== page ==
Stocks Still Primed for 'Higher Highs': Analyst

NEW YORK ( TheStreet) -- The second quarter is officially off to a slow start, but the S&P 500's chart is still pretty solid, according to Mark Arbeter, chief technical strategist at S&P Capital IQ.

"It is possible that we are finally seeing a pullback larger than a couple percent, but we think that once this drawdown is complete, higher highs will be seen by the major indices," he wrote in commentary released Thursday afternoon.

With the major U.S. equity indices running up more than 25% from the early October lows though, there's is some nervousness building that they'll be at least a few days of trading screens being drenched in red before those "higher highs" arrive.



For example, this week's sentiment survey from American Association of Individual Investors found the bull camp dipped below 40% for the first time since week ended Dec. 22. Additionally, retail investors pulled another $3.53 billion out of long-term mutual funds investing in domestic equities last week, according to the Investment Company Institute.

J.P. Morgan weighed in on Thursday, saying the "setup" for stocks to move higher in the second quarter is less favorable than it was in first quarter with macro challenges in play for China and Europe and gasoline prices elevated. Overall, however, the firm still sees more positives than negatives, such as improvement in the employment picture, signs of the beginning of a recovery in housing, and strengthened bank capital positions.

"Bulls and bears can cite a litany of arguments for their view," J.P. Morgan wrote. "But in our recent meetings, it seems most investors generally view this as a cyclical bull market, primarily fueled by easy monetary policy. And that 'relative' value is primarily viewed through the lens that bonds are 'overpriced' but stocks are not necessarily cheap."

S&P Capital IQ's Arbeter has argued for the past few weeks that stocks did endure a kind of stealth pullback in the past two months, and that's a contributing factor to his optimism now.

"Some of the earlier-in-the-year weakness can be plainly seen by looking at the price action of the DJ Transports, which fell 6% into its early March low," he wrote. "Since that time, the transports have recovered and appear to be tracing out a bullish base. To complete this bullish formation, we believe the index needs to break to new recovery highs above the 5,370 region."

He's also highlighted some interesting sector rotation action this week that should provide some clues as to when stocks may be ripe for another leg higher.

"Sectors that have not pulled back like financials, consumer discretionary, and technology, interestingly took the brunt of the selling on Wednesday, and have had a tough time making any progress of late,"Arbeter said. "At the same time, transports performed rather well on a relative basis on Wednesday so it appears to us that this internal rotation is continuing."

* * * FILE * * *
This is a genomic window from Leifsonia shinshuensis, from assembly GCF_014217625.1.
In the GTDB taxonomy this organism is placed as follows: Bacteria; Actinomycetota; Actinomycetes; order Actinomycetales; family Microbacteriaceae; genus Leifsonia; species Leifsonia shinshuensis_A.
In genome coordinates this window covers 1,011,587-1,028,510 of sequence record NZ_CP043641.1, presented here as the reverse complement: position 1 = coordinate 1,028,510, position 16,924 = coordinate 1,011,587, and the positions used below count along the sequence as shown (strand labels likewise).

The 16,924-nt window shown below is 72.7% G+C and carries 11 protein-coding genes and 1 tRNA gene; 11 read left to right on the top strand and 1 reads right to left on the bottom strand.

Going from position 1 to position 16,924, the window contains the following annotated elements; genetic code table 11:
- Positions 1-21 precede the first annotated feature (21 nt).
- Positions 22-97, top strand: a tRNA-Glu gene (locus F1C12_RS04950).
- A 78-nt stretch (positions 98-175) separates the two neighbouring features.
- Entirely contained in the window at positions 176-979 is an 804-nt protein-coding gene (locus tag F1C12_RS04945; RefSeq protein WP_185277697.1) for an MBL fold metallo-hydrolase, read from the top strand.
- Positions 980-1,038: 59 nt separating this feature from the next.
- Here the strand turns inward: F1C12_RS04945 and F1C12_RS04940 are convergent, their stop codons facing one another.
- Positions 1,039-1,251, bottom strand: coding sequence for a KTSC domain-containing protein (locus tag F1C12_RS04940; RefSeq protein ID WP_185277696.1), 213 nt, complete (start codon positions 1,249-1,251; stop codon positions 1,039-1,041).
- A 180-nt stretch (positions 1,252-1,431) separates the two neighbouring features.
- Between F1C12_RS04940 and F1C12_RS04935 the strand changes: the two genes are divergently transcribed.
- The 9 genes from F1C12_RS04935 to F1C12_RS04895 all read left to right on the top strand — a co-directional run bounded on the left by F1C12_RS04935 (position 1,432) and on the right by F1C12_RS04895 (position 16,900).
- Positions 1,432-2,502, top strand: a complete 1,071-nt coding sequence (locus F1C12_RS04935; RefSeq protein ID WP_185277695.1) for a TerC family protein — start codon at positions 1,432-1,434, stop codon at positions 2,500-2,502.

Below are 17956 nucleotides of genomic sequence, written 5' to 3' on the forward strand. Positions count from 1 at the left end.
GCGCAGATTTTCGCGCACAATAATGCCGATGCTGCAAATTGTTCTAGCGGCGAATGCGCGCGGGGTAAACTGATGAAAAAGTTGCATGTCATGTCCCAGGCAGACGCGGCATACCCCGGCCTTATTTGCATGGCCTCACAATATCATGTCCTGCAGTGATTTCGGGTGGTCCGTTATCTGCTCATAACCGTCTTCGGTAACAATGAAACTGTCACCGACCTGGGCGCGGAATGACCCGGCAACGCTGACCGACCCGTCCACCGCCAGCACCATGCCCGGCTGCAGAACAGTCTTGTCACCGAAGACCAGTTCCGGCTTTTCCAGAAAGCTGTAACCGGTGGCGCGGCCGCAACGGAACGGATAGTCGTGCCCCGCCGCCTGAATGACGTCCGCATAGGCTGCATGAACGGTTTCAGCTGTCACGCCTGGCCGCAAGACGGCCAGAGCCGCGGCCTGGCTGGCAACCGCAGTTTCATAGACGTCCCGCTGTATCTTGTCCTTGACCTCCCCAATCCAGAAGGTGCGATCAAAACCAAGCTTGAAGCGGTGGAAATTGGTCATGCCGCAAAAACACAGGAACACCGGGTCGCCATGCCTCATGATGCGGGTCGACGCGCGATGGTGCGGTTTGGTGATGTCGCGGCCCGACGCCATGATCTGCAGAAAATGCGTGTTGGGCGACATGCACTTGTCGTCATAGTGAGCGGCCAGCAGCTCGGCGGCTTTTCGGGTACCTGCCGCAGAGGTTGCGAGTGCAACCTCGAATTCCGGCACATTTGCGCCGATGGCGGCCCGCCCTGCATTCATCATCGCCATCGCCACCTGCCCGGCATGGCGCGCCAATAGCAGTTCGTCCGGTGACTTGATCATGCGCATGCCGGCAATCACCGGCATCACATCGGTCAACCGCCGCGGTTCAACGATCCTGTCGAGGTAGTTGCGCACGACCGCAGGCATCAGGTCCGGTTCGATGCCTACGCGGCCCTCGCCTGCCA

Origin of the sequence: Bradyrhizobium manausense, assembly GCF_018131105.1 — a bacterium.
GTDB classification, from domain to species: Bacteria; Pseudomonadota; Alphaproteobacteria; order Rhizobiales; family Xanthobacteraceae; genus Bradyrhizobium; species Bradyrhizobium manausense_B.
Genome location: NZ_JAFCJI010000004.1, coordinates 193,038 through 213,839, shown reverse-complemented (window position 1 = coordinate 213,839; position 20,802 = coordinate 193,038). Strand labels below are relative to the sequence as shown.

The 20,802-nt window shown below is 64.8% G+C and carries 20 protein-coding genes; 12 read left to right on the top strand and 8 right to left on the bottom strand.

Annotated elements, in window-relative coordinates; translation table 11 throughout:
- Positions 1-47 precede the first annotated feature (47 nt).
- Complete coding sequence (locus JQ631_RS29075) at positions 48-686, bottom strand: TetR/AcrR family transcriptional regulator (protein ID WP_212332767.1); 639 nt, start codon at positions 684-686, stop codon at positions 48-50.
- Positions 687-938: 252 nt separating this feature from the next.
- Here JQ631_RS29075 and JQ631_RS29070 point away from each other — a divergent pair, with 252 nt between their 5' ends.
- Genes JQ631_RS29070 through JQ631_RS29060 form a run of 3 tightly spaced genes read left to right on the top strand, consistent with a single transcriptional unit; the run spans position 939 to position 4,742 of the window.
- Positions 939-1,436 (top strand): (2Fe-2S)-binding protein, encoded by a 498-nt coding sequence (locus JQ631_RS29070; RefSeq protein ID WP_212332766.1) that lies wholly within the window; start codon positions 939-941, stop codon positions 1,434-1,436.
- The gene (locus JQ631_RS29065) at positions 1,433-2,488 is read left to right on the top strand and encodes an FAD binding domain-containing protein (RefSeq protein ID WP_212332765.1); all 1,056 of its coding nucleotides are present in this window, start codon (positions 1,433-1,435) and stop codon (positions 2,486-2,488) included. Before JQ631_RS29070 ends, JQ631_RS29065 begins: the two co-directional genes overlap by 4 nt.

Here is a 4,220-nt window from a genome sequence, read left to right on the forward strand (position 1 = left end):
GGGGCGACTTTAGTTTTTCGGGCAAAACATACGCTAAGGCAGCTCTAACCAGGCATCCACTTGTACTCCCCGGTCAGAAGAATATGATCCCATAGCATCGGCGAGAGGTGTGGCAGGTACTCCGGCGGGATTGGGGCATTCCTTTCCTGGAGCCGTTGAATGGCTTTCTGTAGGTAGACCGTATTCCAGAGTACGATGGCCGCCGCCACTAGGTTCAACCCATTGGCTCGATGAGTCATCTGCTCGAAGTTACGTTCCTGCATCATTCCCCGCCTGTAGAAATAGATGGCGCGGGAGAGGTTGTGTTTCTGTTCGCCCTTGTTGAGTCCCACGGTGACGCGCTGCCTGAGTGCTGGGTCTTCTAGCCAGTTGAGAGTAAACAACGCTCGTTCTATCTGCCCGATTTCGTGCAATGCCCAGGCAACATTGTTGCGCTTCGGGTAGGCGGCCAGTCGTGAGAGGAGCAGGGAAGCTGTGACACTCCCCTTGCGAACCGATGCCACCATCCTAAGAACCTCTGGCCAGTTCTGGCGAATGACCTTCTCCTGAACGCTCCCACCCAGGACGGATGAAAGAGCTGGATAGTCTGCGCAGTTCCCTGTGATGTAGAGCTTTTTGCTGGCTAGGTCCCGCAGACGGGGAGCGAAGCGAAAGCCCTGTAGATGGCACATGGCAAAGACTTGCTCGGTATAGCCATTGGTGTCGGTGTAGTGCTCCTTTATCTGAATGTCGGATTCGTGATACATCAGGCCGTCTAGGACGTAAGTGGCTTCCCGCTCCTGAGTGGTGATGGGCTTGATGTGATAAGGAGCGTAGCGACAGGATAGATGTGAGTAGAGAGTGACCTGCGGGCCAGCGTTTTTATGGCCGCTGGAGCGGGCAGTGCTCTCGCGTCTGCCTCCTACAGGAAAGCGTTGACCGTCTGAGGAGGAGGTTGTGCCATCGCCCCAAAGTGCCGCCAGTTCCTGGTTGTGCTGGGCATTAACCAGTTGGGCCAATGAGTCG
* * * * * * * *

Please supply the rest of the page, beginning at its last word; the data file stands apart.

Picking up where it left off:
He continued: "The areas that remain weak, and got hit on Wednesday, were emerging markets, materials, energy, and precious metals. We think it will be important for these laggards to show some signs of basing action before we see another leg higher in the overall market."

S&P Capital IQ has a year-end target of 1450 for the S&P 500, which closed Thursday at 1398, down 0.7% in the first holiday-shortened trading week of the calendar second quarter.

J.P. Morgan, meanwhile, offered a novel angle on Apple's ( AAPL) tremendous appreciation this year, saying many fund managers now have what was termed an Apple problem.

"Apple is 4.5% of the S&P 500, but it is even larger share of these other indices. Why does it matter?," the firm noted. "It is 18% of the Nasdaq 100 and more pertinently, it is 8% of the Russell 1000 Growth benchmark. Many funds have individual stock constraints of 5%--meaning an individual stock can only be 5% of the portfolio, due to concentration concerns. Even if the weight in the benchmark is larger."

As a result, J.P. Morgan theorized managers in this position likely "need to find other Apples to own" and cooked up a list of 15 companies that "possess qualities similar to Apple within their addressable markets."

The firm used both qualitative criteria, such as customer loyalty, reputational excellence, and supply chain management, and quantitative standards, like hefty growth on both the top and bottom lines and under-ownership by institutions.

Among the names making the cut were Qualcomm ( QCOM), LinkedIn ( LNKD), Broadcom ( BRCM), Intuit ( INTU), and Amazon ( AMZN).

-- Written by Michael Baron in New York.

>To contact the writer of this article, click here: Michael Baron.
Disclosure: TheStreet's editorial policy prohibits staff editors, reporters and analysts from holding positions in any individual stocks.